OK, this one might go into the ‘cool but pointless’ category or it could be the greatest thing to hit the computing cloud, I can’t decide which and I guess that only time will tell.
There appears to be 2 ways to move into the true on-line world and I think they differ in their point. The approaches are:
- Integrate your desktop with your on-line world (not a desktop machine, but your compute desktop)
- Migrate all the functionality on-line
The integration approach (taken by Xdrive) allows you to open a Windows Explorer window that looks just like any other- except that the drive you just opened (cunningly called X: ) is nowhere near your local area network. This allows you to run all your local, desktop applications and save documents and files to the on-line storage. The advantage of this approach is that you have pretty damned good integration with your desktop. The disadvantage is that if you use multiple local machines, you have to make sure that they are all set up identically if you wish to duplicate the experience- for example ensuring that all the applications are installed on each machine.
On-line functionality takes everything away from the desktop and runs in its own little world. Meebo takes this approach- so all your IM contact details, your chat logs etc are stored remotely. This has the advantage that everything is going to be the same no matter what computer you use to access the functionality. The downside is that (currently) most apps focus on a single piece of functionality e.g. IM or Calendar or file managment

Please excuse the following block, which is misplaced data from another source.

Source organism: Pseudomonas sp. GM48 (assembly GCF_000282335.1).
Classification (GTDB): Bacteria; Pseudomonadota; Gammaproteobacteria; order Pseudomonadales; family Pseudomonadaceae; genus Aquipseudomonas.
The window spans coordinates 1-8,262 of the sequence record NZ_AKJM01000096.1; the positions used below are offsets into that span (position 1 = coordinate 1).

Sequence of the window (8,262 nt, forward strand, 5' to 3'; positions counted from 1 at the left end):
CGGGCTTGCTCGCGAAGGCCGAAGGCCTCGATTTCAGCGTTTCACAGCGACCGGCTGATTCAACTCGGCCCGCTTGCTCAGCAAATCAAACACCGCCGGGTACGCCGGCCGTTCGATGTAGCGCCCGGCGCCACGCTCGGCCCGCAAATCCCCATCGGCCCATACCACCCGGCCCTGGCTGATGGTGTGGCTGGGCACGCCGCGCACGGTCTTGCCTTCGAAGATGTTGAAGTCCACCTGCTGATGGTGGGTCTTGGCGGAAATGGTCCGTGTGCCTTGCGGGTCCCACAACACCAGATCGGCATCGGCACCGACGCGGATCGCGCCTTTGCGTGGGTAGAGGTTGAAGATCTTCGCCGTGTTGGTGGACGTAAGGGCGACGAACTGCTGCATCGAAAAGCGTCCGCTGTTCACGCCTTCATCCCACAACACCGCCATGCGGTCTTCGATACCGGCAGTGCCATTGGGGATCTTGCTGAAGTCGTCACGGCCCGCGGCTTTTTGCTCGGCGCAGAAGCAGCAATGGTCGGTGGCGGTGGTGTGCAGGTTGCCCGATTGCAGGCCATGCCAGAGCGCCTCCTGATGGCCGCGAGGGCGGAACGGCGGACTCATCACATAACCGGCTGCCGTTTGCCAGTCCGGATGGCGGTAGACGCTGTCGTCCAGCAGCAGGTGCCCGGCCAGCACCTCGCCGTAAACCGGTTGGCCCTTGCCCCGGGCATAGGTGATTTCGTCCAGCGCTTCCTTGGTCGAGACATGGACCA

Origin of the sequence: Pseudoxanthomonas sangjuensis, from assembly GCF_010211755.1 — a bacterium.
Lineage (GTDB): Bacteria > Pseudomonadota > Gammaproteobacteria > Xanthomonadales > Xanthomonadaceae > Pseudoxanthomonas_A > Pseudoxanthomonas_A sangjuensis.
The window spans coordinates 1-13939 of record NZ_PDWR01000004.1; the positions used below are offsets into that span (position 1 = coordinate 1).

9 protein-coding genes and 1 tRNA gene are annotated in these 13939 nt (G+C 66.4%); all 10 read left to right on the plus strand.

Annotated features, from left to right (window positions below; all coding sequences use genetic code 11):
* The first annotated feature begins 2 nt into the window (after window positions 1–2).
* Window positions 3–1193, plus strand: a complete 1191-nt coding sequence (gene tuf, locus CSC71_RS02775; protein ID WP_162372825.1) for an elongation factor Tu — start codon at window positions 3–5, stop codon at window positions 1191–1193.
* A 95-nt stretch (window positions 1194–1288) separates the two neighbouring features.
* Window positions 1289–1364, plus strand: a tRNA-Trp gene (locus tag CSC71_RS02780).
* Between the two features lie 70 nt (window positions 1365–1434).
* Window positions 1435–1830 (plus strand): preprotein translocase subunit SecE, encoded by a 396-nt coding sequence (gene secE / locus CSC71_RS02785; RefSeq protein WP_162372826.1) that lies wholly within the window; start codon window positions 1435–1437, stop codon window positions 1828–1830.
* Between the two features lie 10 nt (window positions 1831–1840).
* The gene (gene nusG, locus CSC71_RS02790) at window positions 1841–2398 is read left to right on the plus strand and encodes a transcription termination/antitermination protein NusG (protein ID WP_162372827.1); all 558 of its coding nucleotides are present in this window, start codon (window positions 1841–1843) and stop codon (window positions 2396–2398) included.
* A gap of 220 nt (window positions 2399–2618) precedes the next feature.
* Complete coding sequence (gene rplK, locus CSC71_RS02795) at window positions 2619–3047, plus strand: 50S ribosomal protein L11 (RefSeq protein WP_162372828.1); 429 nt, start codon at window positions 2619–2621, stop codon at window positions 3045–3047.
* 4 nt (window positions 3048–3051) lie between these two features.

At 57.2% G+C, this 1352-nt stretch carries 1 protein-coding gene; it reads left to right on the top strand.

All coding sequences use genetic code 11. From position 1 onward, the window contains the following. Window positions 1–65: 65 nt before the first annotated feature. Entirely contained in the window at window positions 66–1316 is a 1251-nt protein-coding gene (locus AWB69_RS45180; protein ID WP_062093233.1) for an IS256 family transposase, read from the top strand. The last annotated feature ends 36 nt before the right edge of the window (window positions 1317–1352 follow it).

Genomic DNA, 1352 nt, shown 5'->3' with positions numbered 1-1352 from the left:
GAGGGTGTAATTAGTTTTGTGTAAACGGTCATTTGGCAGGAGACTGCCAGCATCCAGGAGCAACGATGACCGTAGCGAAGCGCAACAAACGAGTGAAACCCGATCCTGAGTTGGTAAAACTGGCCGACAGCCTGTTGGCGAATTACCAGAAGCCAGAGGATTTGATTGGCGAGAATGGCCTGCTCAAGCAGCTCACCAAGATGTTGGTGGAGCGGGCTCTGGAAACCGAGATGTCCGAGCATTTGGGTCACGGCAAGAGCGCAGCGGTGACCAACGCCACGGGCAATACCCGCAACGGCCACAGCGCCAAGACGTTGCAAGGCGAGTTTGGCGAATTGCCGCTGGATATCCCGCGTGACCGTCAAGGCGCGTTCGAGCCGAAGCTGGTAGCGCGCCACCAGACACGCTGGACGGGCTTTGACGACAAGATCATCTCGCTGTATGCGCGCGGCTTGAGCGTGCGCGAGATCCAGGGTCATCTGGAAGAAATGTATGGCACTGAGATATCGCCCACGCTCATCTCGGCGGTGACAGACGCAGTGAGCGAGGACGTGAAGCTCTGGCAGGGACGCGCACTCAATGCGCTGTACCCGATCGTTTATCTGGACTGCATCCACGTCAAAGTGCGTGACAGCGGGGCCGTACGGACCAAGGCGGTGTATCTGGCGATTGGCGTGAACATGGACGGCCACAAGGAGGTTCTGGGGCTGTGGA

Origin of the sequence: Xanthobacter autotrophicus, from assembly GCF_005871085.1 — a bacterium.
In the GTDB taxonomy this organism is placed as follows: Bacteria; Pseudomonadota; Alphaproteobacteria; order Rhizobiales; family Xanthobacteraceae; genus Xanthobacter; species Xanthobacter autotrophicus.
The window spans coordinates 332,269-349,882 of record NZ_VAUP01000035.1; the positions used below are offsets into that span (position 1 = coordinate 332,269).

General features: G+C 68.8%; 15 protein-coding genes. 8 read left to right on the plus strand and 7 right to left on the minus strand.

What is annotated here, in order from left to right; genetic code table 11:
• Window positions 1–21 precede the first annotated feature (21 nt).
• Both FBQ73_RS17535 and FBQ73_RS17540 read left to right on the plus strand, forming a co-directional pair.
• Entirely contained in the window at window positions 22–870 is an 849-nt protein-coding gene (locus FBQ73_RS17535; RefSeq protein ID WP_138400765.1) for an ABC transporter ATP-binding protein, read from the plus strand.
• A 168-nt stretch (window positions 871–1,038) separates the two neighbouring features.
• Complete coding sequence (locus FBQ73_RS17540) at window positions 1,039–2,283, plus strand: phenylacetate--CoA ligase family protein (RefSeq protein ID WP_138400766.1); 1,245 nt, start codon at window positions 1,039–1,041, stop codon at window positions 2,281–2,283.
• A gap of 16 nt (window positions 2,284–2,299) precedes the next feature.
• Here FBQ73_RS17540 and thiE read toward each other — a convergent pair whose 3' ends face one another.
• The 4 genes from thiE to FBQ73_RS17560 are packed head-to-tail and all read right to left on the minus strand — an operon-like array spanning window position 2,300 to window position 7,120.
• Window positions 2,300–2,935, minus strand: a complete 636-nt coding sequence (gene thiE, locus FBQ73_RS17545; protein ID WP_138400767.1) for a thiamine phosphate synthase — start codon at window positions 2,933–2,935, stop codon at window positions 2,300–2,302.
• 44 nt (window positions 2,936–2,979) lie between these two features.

Unfortunately, what all of this means is that many of the apps are simple re-packaging of what you can already do, just not do it on-line. This means that every on-line desktop provider I have tried (Xdrive, GMX, Omnidrive) has a folder for ‘My Music’, ‘My Photos’ etc and I have no way of taking my data from the on-line applications off-line (though you could argue why would I want to- it is just the Generation X insecurity in me)
And then I came across Jooce (www.jooce.com) that gives the whole world a shake upside down: What Jooce does is create a complete desktop, just like your main desktop, but it does it inside a browser. So now you can file your documents away nicely or just leave them on the desktop.
As I said as the start, I have no idea if this is the coolest thing to hit the way we use computers or a total waste of time. In my mind, the key to creating a cool Web 2.0 app is to try to break down what we use a computer for and then either identify something totally cool that you never knew you needed to do or make something that you do already available in a new and interesting way. I don’t see Jooce doing either of these, but I can’t deny that when I saw that I had the ability to rotate a picture on my desktop it made me smile with glee.
But then small things always did amuse me… and a good job too.